Not everyone, of course, shares the Holy Father’s appreciation for the use of metaphysics in theology. To come back to John Webster, he argues that “the search for critical and universally communicable concepts” to articulate the content of revelation is not an innocent matter and goes on to say that the translation of the divine action of creation into the language of causality “sowed the seeds of the doctrine’s decline into marginality and, indeed, virtual unintelligibility.”xi Unfortunately, Webster does nothing to back up this contention. But I doubt that he could anyway. Unless he’s prepared to deny a reality that transcends the physical world – and, from what I know of Webster’s work, he isn’t – then it would be hard for him to reject metaphysics in principle. The problem, then, would perhaps reduce itself to a mere question of learning the concepts and language of metaphysics. Of course, the concepts and language of any discipline with which we lack experience will appear to us initially as unintelligible. But that doesn’t mean that they can’t be learned.
Fides et ratio today
The philosophical currents that troubled John Paul II over twenty years ago and moved him to write Fides et ratio haven’t disappeared. If anything, they have become more prominent. In that respect, we could say that the encyclical is even more relevant today than it was in 1998.
However, as I hope I have made clear, Fides et ratio wasn’t just a warning against errors. By also reflecting on the positive ways that philosophy and theology should work together John Paul wished to revitalize Catholic philosophy and theology. But for that to happen we must take his message to heart. On this anniversary of the promulgation of Fides et ratio I invite all Catholic philosophers and theologians to do just that.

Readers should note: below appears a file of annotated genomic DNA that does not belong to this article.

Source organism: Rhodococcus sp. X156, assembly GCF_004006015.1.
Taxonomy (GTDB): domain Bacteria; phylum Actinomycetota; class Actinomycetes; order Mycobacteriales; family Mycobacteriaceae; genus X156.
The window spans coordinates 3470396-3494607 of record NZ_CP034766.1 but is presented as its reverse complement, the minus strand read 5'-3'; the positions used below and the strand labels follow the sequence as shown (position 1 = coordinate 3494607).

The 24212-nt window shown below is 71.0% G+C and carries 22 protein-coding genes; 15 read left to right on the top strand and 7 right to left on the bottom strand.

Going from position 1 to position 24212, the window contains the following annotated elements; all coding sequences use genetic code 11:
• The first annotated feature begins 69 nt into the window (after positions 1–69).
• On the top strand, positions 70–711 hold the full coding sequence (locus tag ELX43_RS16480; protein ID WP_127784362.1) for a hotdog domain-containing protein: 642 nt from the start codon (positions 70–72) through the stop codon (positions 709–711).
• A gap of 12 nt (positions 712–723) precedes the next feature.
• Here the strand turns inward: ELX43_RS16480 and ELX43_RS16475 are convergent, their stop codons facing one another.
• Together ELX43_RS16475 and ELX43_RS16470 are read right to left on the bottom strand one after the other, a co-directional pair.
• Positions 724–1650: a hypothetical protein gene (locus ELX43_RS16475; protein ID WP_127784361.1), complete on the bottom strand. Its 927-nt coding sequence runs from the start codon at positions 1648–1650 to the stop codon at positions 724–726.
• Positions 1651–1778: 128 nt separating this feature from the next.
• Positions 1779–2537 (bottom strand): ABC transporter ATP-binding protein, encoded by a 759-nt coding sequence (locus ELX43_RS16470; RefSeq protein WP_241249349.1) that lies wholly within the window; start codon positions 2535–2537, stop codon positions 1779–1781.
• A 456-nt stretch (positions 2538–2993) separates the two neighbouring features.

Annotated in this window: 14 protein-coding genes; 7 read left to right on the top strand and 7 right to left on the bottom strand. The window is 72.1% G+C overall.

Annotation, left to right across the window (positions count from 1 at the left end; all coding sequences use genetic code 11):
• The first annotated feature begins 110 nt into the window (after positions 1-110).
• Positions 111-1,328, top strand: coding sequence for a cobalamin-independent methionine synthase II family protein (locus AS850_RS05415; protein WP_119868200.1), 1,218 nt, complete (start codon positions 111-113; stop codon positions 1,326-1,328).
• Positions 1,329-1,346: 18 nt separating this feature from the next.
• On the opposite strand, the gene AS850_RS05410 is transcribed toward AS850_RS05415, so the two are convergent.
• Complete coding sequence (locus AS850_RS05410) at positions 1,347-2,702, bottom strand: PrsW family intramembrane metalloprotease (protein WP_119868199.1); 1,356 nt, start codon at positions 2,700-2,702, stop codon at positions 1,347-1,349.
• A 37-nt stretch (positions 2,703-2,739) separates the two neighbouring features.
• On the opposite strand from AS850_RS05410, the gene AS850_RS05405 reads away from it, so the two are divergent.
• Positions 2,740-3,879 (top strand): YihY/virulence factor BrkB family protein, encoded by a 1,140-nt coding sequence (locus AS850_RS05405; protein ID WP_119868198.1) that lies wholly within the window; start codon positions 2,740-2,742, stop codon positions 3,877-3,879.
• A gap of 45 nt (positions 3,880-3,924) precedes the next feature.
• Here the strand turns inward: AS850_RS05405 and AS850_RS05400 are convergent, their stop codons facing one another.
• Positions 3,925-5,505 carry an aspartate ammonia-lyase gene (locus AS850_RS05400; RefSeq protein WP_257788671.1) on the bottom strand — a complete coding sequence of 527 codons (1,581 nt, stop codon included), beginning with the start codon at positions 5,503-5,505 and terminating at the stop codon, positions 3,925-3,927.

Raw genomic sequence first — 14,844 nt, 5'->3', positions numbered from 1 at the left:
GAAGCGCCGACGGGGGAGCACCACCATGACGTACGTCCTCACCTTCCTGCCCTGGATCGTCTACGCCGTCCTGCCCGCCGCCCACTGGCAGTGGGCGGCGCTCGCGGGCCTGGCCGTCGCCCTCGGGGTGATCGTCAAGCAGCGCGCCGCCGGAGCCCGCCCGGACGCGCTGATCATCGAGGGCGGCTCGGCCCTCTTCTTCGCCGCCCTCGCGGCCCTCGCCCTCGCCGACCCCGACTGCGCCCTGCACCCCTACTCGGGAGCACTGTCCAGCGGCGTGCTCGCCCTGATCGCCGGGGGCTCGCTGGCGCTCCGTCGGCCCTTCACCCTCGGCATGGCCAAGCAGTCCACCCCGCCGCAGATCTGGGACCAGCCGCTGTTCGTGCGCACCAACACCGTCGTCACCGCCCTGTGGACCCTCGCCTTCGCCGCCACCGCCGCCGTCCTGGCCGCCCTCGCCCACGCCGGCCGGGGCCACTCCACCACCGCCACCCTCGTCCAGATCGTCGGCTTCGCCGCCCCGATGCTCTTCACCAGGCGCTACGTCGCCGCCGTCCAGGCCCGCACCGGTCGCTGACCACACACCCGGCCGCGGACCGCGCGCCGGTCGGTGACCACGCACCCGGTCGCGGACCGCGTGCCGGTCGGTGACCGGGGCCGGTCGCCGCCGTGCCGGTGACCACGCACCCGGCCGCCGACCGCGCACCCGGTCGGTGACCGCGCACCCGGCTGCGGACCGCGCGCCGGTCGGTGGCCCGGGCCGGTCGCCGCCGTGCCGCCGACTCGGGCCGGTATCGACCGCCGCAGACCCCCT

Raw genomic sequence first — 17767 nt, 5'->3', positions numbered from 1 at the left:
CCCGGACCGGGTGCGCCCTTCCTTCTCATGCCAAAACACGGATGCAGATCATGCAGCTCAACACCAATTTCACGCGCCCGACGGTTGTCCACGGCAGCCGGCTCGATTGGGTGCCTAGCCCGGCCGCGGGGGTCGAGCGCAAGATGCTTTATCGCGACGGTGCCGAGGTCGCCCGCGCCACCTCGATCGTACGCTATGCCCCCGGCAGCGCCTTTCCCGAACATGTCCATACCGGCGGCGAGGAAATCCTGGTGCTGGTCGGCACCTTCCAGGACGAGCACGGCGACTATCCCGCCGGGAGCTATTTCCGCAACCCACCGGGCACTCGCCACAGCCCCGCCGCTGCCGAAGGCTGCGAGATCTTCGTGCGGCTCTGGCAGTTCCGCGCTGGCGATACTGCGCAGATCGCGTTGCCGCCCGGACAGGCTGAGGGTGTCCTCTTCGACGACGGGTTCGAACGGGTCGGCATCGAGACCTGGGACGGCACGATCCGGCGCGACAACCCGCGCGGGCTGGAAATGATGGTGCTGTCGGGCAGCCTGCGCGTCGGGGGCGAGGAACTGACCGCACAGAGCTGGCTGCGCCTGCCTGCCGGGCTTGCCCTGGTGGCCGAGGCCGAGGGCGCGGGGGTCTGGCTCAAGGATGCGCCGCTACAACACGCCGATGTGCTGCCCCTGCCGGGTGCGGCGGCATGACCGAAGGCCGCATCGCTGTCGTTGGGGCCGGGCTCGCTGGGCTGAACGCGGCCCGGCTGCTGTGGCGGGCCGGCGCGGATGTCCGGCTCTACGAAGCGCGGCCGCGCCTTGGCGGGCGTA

[Editor’s note: This essay was originally posted on September 14, 2018, on the 20th anniversary of Fides et ratio, and has been reposted with minor changes.)
i I’m not saying that philosophy can’t conclusively prove that we have a divine Creator or that our happiness ultimately lies in him. What I’m saying is that philosophy can’t demonstrate in a formal way that this divinity is the Christian God.
ii Fides et ratio, 3.
iii “Fides et ratio, articles 64-79,” New Blackfriars 81 (2000), pp. 69-70.
iv “Fides et ratio, articles 64-79,” p. 70.
v Dopo la cristianità: per un cristianesimo non religioso (Garazanti, 2002) p. 123.
vi The Responsibility of the Philosopher (Columbia University Press, 2012), p. 77.
vii Fides et ratio, 49.
viii See his “Faith and Reason: Response to Pope John Paul II’s encyclical letter Fides et Ratio,” Books and Culture: A Christian Review, (July/August, 1999).
ix Fides et ratio, 27.
x Fides et ratio, 83.
xi “Fides et ratio, articles 64-79,” pp. 71-72.